Mortar teams fired thousands of rounds of high explosives and white phosphorus bombs into the city for 48 hours before the street fighting began. They never saw what they hit and they had no idea what damage was being done – they were given coordinates over the radio and they targeted their mortars accordingly.

In March of 2005, Field Artillery Magazine published "The Fight for Fallujah", an article that openly discussed the use of white phosphorous. A former soldier was quoted as saying, "WP proved to be an effective and versatile munition. We fired 'shake and bake' missions at the insurgents, using WP to flush them out and high explosives to take them out."

The Geneva Protocol bans the use of white phosphorous, "since its use causes indiscriminate and extreme injuries especially when deployed in an urban area." White phosphorous bombs and rockets were used in Fallujah by our own government's admission. "Willie Pete", the soldiers call it. The DOD claims it was used only for illumination purposes, but Iraqi health Ministry officials reported finding bodies with melted flesh. Willie Pete does that to people, as does napalm.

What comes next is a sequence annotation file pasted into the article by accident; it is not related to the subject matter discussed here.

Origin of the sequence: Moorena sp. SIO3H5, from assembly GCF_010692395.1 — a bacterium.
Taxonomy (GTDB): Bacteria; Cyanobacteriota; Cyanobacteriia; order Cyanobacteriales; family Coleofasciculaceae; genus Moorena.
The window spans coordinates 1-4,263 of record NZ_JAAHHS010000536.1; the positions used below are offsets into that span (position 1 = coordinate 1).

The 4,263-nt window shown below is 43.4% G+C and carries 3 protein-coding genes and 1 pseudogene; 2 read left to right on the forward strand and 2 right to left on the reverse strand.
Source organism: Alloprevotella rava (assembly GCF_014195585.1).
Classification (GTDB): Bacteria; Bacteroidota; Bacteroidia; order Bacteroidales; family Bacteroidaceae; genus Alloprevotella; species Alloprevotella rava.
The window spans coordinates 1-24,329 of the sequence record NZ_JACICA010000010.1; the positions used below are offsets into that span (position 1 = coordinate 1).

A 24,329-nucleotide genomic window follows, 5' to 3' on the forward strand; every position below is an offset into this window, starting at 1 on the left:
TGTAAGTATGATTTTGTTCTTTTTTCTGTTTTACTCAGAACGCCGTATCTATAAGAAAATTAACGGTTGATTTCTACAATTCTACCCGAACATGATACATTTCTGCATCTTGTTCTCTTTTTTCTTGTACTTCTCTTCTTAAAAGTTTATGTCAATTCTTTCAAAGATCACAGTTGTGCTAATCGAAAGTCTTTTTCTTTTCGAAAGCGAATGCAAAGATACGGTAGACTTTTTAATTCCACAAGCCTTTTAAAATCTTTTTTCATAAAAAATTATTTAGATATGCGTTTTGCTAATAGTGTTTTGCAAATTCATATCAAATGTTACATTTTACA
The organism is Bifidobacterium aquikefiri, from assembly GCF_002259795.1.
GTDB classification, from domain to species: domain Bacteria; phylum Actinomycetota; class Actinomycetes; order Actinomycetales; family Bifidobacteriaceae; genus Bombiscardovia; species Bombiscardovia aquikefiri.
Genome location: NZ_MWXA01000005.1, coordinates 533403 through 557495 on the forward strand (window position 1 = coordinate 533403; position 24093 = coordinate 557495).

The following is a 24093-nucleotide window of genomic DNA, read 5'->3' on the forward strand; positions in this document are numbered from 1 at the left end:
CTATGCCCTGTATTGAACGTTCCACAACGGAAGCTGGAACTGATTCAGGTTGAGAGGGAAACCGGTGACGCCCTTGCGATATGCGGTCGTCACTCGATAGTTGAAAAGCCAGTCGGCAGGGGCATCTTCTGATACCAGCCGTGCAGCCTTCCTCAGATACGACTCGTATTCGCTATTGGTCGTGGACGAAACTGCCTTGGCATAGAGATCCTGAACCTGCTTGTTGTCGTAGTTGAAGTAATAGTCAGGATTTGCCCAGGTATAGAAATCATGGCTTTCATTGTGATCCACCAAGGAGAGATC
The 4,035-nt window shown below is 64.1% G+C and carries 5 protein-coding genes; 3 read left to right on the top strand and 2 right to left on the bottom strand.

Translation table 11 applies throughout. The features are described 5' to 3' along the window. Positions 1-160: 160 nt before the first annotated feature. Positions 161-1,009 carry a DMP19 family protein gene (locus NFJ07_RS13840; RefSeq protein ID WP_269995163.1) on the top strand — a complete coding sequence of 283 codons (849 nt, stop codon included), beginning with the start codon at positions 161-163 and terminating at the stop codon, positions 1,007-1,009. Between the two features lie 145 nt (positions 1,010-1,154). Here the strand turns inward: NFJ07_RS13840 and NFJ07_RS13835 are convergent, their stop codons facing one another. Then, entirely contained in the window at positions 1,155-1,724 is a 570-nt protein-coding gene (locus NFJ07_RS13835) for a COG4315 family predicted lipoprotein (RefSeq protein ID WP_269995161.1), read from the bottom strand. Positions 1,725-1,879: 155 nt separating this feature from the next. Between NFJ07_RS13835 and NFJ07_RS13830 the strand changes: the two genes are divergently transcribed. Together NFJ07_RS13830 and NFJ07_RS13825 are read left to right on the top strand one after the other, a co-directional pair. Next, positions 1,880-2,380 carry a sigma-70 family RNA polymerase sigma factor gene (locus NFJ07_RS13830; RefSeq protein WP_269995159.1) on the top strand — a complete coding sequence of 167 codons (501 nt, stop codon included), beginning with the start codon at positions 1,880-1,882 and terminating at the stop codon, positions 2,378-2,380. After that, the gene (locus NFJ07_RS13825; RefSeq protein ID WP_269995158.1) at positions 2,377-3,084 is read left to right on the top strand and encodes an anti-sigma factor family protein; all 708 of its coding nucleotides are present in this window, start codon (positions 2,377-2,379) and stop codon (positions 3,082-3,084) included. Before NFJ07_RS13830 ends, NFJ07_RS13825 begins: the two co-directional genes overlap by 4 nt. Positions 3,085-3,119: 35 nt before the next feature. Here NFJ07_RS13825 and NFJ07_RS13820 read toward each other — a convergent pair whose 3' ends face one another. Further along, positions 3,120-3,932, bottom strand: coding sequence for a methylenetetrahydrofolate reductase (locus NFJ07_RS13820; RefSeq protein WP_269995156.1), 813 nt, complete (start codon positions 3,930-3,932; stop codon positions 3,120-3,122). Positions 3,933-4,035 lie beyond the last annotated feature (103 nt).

Dr. Khalid ash-Shaykhli was the head of the Iraqi Ministry of Health in Fallujah in 2004. He was reported as stating that "...research, prepared by his medical team, prove that US forces used internationally prohibited substances, including mustard gas, nerve gas, napalm and other burning chemicals in their attacks on the war-torn city."

Dr Shaykhli's claims are echoed in eyewitness accounts of the street fighting stating that "...all forms of nature were wiped out in Fallujah" and "...hundreds of dogs, cats, and birds had perished as a result of those gasses" and "…an unidentified chemical was used in the bombing raids that killed every living creature in certain areas of the city."

That’s the real legacy of the neoconservative movement’s decision to use full military power and “take the gloves off” as we journey “over to the darker side” in our international struggle against violent extremists. In the process, we are making just as many enemies among the people of Iraq and Afghanistan as the Taliban and Al-Queda are.

And so we have The Long War to Keep America Safe. It will always be fought on foreign soil. And innocent foreign children will continue pay the ultimate price of our pursuit of the illusion of safety.